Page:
Don’t kill her.
The temptation boiled inside him. An insidious urge that wouldn’t take much effort. The quick draw of his laser pistol. The application of his blade against her throat.
A quick and easy way to divorce the woman who’d betrayed him.
Help us. As if he’d help her sorry ass. Signed an old friend. Dara was definitely not his friend. More like his enemy and the liar who broke his heart.
A heart now hardened.
I want to kill her myself. Look in her eyes one last time as he choked the life from her.
Leaving the safety of his ship—yes, his, the Gypsy Moth belonged to Captain Kobrah Jameson and not any galactic lending institutions—he eschewed any kind of armed guard. Not that he would have lacked volunteers. His crew had a strong loyalty to not only ship but captain. However, for this mission, he traveled alone. It would draw less attention, especially since he knew how to blend with shadows.
Plus, if he were honest, he wanted no one else coming face-to-face with his greatest shame. The woman who’d fooled him.
The alley chosen for the meeting proved empty this time of night. Very little light shone. This part of the city on Lidruk—a barely habitable planet in the remote Xza galaxy—didn’t get the same allotment of energy the richer sections did. What power the poor parts received went to more important things than light such as heat, food replicators, and the gambling parlors, because the financially challenged believed only luck would change their fate. All this to say there was no illumination, and the dark alley that was his destination found itself draped in shadows.
It smelled rank as well. The stench of things rotting seeped from the very stone itself. The garbage collectors had obviously not been by in some days. If ever. Recycling in the outer colonies was a way of life. Nothing was ever wasted or tossed. What appeared as biological decay today would provide compost for the gardens of tomorrow.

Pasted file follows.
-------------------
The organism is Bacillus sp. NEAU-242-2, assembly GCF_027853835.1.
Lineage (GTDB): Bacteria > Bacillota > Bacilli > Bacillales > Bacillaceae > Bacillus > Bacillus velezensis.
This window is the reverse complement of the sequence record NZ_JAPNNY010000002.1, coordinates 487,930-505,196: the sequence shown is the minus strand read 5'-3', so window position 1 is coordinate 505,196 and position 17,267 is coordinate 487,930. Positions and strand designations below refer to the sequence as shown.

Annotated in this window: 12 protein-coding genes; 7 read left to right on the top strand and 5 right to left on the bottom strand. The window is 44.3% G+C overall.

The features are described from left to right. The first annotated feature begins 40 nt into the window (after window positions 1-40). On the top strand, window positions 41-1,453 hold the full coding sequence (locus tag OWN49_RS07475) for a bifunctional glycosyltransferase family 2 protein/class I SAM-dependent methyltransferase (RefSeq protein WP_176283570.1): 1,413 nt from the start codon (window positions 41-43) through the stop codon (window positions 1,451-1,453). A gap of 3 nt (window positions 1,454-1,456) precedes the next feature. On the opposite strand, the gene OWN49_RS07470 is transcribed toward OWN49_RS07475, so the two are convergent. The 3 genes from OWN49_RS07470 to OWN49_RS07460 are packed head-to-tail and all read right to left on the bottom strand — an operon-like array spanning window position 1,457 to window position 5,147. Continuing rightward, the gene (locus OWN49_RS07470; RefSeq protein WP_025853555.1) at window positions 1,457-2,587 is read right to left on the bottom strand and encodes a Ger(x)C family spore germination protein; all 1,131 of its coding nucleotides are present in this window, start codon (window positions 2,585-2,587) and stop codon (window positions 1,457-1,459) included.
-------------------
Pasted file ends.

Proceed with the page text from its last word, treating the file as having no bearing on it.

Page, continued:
This most auspicious of locations was where the note indicated Kobrah should come. A note written on a scrap piece of paper that a sane man would have ignored. After all, he recognized the looping scrawl.
It was that familiarity that drew him from the safety of his ship, choosing privacy over protection. Not even telling anyone but the computer on the Moth where he went. At least the computer wouldn’t judge him for being stupid, unlike his First Mate. He could just imagine what Damon would say, “Don’t be a fucking idiot.”
Perhaps she wouldn’t show.
A scuff had him whirling to face the far end of the narrow corridor between buildings where the darkness hung deepest. Dara had hidden her secrets from him just as well during their short marriage. A marriage he’d never had annulled. He let the tattoo of their joining act as a daily reminder of the perfidy in the hearts of women.
“Might as well come out. I know you’re there.” He could feel it. Anticipation pulsed in his breast.
At first, he didn’t even notice, so cleverly did the cloak conceal their presence. But as the person neared, he began to make out details. The holes in the fabric. The limp in the gait.
“Stop and show yourself.” Because he had to be sure. His hand rested on the grip of his sidearm.
The figure halted, lifted pale hands, and pulled back a hood. Blonde hair pulled back taut. Bright blue eyes. Gaunt features, with dark circles showing her fatigue.
“It’s been a while. Wife.” He couldn’t help that hard inflection, that reminder of what she’d done. She’d abandoned him. Without a word. Without apology. Betraying him and the crew. Now, four EC years later—EC standing for Earth calendar, the human standard even in space—she thought she could just contact him out of the blue and…what? What did her note mean when she said, Help us?
Who was “us”?